In Matthew 24, Jesus refers to Daniel 12:1, speaking of a time of distress unheard of before. Revelation 7 echoes this: a great tribulation, but the sealed will endure.
In summary, tribulation isn't just an end-time thing but characterizes the entire period between Christ's comings. Matthew 24:21 suggests a final intensified tribulation before Christ's return.
Now, Revelation 7 shows 144,000 sealed before the end. After they stand, a great multitude worships God. Both groups face the same question: Who can face the wrath of the Lamb unafraid? The answer: Those sealed and those who stand—even in intense tribulation—will worship God for eternity.
What is our great reward of Rev. 7:15-17?
Our great reward is twofold, rooted in biblical promises: God's provision and God's presence.
In Rev. 7:16, we glimpse God's provision for us. There will be no more hunger or thirst, no scorching heat, and God promises a resurrection with bodies in a new heavens and a new earth. This is not a ghostly existence but a tangible reality with animals, trees, and meaningful work. In this renewed creation, there will be no hunger, malnutrition, distended stomachs, cancer, tears, death, or suffering. God assures us of His provision and protection.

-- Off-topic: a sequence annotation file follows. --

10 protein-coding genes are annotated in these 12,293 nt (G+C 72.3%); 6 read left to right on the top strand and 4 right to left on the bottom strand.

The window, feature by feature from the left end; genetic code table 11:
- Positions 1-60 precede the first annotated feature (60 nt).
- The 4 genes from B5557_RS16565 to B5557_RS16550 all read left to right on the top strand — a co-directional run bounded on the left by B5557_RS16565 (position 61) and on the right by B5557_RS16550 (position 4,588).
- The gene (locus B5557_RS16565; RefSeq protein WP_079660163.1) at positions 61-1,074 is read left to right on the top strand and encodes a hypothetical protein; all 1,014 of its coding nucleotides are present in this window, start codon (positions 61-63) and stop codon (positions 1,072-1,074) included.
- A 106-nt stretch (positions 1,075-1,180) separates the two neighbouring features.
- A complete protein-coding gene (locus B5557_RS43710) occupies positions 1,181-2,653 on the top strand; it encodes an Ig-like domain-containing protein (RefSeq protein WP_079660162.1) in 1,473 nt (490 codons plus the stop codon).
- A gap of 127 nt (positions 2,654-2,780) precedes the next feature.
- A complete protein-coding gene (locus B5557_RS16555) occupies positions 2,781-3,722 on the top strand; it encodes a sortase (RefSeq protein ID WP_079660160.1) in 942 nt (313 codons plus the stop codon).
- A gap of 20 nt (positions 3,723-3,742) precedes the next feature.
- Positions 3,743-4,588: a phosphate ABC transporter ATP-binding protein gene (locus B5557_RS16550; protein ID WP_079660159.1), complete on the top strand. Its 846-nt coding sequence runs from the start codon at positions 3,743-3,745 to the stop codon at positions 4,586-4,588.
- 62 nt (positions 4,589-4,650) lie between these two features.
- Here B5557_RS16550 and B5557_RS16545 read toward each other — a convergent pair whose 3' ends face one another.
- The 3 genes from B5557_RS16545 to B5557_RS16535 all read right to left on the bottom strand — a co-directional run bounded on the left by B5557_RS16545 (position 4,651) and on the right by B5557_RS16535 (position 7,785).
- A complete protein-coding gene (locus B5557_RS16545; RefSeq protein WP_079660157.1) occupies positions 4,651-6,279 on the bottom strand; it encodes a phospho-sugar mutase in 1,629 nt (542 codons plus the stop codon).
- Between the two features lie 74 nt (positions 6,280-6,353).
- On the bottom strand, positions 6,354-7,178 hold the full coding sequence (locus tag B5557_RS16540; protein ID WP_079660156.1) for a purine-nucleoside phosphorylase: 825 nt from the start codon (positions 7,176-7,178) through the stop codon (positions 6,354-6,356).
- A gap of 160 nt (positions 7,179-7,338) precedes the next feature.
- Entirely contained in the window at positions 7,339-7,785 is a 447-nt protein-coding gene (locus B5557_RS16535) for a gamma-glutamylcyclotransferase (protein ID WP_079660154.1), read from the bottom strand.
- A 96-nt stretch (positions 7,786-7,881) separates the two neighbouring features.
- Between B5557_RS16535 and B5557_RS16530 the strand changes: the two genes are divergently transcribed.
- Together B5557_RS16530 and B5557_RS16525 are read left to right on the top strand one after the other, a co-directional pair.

The second aspect of our reward is God's presence, emphasized in 7:15. We will stand before the throne of God, serving him day and night in His temple. The Greek word "skenosai" signifies God tenting among us, a continuous presence. In the new heavens and new earth, there won't be a literal temple, for God's presence will permeate everything. The earth becomes his temple, and the ultimate joy lies in the promise of God's everlasting presence.
The question arises: What if heaven offered all pleasures, loved ones, and abundance but lacked Jesus? The true hope of heaven transcends mere comforts; it is the anticipation of eternal satisfaction in God.
Comparing religions, the Christian vision of heaven stands apart. Heaven is portrayed as a wedding feast, not centered around earthly desires but as a foreshadowing of an intimate union with Christ. In heaven, unlike, for instance, Islam, there is no sex because it symbolizes a deeper, eternal connection with Christ.